1:06 pm - Sunday June 24, 2018

When The Devil Was Well-by Gertrude Franklin Horn Atherton-Novel and Ebooks

Novel Name:When The Devil Was Well

Written by: Gertrude Franklin Horn Atherton


Page 1:

he Devil locked the copper gates of Hell one night, and sauntered down a Spacian pathway. The later arrivals from the planet Earth had been of a distressingly commonplace character to his Majesty–a gentleman of originality and attainments, whatever his disagreements with the conventions. He was become seriously disturbed about the moral condition of the sensational little twinkler.

“What are my own about?” he thought, as he drifted past planets which yielded up their tributes with monotonous regularity. “What a squeezed old orange would Earth become did I forsake it! I must not neglect it so long again; my debt of gratitude is too great. Let me see. Where shall I begin? It is some years since I have visited America in person, and unquestionably she has most need of my attention; Europe is in magnificent running order. This is a section of her, if my geography does not fail me; but what? I do not recall it.”

He poised above a country that looked as if it still hung upon the edge of chaos: wild, fertile, massive, barren, luxuriant, crouching on the ragged line of the Pacific. From his point of vantage he saw long ranges of stupendous mountains, some but masses of scowling crags, some green with forests of mammoth trees projecting their gaunt rigid arms above a carpet of violets; indolent valleys and swirling rivers; snow on the black peaks of the North; the riotous colour of eternal summer in the South. Suddenly he uttered a sharp exclamation and swept downward, halting but a mile above the ground. He frowned heavily, then smiled–a long, placid, sardonic smile. There appeared to be but few inhabitants in this country, and those few seemed to live either in great white irregular buildings, surmounted by crosses, in little brown huts near by, in the caves, or in hollowed trees on the mountains. The large buildings were situated about sixty miles apart, in chosen valleys; they were imposing and rambling, built about a plaza. They boasted pillared corridors and bright red tiles on their roofs. Within the belfries were massive silver bells, and the crosses could be seen to the furthermost end of the valley and from the tops of the loftiest mountain.

“California!” exclaimed the Devil. “I know of her. Her scant history is outlined in the Scarlet Book. I remember the points: Climate, the finest, theoretically, in the world; satanically, simply magnificent. I have waited impatiently for the stream of humanity to deflect thitherward, but priests will answer my present purpose exactly–unless they are all too tough. To continue, gold under that grass in chunks–aha! I shall have to throw out an extra wing in Hell! Parched deserts where men will die cursing; fruitful valleys, more gratifying to my genius; about as much of one as of the other, but the latter will get all the advertising, and the former be carefully kept out of sight. Everything in the way of animal life, from grizzly bears to fleas. A very remarkable State! Well, I will begin on the priests.”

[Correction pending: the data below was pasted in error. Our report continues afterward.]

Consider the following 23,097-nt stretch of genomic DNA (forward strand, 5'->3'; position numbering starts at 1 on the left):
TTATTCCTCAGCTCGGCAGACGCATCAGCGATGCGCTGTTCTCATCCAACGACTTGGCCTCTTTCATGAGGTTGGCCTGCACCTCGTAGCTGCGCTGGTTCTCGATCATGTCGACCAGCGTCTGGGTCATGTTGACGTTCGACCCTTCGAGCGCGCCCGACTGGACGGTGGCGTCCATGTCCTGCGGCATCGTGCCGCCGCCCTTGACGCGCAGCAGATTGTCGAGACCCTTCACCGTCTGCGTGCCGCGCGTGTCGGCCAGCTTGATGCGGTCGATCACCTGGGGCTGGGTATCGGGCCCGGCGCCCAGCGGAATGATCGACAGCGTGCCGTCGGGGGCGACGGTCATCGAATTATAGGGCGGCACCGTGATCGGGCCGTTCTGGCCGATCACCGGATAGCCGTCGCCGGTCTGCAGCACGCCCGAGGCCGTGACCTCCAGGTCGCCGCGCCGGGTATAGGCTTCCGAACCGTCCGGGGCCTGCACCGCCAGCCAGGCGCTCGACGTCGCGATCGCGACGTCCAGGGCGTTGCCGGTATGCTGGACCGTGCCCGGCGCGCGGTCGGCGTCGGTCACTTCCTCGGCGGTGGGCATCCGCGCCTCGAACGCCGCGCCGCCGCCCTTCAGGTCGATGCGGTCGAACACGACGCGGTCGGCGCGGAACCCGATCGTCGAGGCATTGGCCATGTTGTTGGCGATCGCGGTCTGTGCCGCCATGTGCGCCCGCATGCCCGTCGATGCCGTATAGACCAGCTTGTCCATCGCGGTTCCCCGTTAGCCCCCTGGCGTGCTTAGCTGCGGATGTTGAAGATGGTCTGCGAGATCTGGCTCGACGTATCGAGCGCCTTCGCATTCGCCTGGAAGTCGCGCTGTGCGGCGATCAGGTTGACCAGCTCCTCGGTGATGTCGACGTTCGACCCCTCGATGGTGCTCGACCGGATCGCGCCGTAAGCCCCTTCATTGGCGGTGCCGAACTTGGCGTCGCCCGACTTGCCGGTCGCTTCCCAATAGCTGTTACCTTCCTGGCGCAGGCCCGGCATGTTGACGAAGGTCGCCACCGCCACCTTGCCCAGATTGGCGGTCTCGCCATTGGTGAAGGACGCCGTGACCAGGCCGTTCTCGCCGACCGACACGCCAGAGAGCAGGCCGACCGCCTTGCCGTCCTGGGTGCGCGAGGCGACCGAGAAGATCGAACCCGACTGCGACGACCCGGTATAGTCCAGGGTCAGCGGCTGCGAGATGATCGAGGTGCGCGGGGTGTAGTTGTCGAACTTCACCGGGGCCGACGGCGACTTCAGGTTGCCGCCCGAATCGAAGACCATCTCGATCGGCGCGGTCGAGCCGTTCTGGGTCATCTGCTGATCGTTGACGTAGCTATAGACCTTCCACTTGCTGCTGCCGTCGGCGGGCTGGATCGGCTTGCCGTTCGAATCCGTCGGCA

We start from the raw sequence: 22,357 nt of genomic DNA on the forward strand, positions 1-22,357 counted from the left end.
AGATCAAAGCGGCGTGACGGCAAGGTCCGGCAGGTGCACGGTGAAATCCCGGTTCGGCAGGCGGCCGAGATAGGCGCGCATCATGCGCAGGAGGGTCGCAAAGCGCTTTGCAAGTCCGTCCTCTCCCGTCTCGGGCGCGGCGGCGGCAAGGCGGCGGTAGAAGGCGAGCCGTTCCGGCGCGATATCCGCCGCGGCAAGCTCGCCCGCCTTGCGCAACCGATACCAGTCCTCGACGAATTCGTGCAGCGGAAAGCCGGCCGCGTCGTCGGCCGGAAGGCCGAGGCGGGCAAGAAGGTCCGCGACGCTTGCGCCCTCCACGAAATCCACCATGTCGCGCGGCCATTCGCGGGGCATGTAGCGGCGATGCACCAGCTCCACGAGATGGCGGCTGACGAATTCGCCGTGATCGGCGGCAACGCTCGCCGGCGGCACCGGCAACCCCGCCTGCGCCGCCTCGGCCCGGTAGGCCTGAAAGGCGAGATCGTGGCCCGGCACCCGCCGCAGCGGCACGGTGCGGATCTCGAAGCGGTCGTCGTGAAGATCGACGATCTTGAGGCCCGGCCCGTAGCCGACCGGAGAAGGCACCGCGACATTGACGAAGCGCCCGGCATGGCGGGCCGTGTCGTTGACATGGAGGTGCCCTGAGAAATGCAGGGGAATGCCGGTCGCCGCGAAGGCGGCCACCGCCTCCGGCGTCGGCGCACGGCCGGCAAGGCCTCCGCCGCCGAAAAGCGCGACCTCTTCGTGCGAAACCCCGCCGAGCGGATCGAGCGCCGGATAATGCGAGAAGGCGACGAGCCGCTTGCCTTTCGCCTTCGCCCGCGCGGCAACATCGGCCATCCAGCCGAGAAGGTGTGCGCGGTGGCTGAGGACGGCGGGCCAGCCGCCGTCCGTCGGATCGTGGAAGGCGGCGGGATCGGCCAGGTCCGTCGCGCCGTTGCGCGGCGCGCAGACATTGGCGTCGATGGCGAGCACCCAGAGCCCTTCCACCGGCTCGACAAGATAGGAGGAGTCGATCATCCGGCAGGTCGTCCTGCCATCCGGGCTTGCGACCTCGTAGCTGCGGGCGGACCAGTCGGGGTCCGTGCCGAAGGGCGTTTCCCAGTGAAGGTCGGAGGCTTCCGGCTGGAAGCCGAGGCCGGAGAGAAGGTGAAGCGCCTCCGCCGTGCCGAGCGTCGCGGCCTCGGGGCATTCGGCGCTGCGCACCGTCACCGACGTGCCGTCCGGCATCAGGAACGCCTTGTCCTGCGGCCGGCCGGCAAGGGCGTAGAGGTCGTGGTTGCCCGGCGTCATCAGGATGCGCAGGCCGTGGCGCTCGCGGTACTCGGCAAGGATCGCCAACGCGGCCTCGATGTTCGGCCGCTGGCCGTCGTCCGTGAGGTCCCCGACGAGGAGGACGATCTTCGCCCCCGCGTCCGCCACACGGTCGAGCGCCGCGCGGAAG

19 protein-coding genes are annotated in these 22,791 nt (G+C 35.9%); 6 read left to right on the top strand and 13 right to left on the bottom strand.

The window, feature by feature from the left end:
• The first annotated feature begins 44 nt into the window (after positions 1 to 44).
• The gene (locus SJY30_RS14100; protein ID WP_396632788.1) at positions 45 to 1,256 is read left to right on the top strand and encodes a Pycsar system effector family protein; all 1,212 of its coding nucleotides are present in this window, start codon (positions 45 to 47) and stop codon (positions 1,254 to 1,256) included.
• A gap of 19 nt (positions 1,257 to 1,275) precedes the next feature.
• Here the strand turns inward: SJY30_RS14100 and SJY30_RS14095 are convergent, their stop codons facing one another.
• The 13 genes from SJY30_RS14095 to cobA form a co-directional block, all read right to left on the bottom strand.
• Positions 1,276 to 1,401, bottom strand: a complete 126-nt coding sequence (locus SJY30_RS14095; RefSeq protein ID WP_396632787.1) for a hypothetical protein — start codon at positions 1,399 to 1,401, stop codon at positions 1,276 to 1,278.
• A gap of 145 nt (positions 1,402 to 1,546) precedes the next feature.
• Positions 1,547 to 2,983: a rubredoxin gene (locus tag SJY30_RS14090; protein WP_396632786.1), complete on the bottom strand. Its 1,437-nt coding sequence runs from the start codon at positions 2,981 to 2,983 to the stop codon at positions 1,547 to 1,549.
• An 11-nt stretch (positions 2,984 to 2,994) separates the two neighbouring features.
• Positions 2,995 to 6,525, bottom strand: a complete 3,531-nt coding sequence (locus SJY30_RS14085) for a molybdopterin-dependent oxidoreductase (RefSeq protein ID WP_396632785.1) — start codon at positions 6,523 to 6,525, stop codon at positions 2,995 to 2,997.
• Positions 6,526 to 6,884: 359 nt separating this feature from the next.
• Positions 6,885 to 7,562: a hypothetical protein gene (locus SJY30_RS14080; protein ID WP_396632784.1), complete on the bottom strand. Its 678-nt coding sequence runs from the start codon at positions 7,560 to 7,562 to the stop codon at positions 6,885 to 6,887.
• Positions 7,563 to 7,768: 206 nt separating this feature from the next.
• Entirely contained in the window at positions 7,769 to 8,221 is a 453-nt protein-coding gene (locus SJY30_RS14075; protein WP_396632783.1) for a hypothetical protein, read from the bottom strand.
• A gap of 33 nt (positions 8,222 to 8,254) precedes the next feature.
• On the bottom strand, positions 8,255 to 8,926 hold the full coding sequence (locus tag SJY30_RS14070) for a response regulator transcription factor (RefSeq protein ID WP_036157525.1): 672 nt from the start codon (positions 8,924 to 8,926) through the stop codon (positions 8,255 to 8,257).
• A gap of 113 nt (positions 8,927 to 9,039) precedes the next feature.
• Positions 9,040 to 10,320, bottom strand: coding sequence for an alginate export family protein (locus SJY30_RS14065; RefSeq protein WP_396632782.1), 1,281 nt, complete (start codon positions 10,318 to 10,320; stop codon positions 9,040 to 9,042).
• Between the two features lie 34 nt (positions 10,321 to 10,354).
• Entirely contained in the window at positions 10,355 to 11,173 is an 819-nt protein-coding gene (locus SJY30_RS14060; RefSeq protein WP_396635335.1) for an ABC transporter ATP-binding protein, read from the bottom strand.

He shot downward, and alighted in a valley whose proportions pleased his eye. Its shape was oval; the bare hills enclosing it were as yellow and as bright as hammered gold; the grass was bronze-coloured, baking in the intense heat; but the placid cows and shining horses nibbled it with the contentment of those that know not of better things. A river, almost concealed by bending willows and slender erect cottonwoods, wound capriciously across the valley. The mission, simpler than some of the others, was as neatly kept as the farm of older civilizations. Peace, order, reigned everywhere; all things drowsed under the relentless outpouring of the midsummer sun.

“It is well I do not mind the heat,” thought his Majesty; “but I am sensible of this. I will go within.”

He drew a boot on his cloven foot, thus rendering himself invisible, and entered a room of the long wing that opened upon the corridor. Here the temperature was almost wintry, so thick were the adobe walls.

Two priests sat before a table, one reading aloud from a bulky manuscript, the other staring absently out of the window. The reader was an old man; his face was pale and spiritual; no fires burned in his sunken eyes; his mouth was stern with the lines of self-repression. The Devil lost all interest in him at once, and turned to the younger man. His face was pale also, but his pallor was that of fasting and the hair shirt; the mouth expressed the determination of the spirit to conquer the restless longing of the eyes; his nostrils were spirited; his figure was lean and nervous; he moved his feet occasionally, and clutched at the brown Franciscan habit.

“Paulo,” said the older priest, reprovingly, as he lifted his eyes and noted the unbowed head, “thou art not listening to the holy counsel of our glorious Master, our saint who has so lately ascended into heaven.”

“I know Junipero Serra by heart,” said Paulo, a little pettishly. “I wish it were not too hot to go out; I should like to take a walk. Surely, San Miguel is the hottest spot on earth. The very fleas are gasping between the bricks.”

“The Lord grant that they may die before the night! Not a wink have I slept for two! But thou shouldest not long for recreation until the hour comes, my son. Do thy duty and think not of when it will be over, for it is a blessed privilege to perform it–far more so than any idle pleasure–just as it is more blessed to give than to receive–“

Here the Devil snorted audibly, and both priests turned with a jump.

“Did you hear that, my father?”

Filed in: Horror

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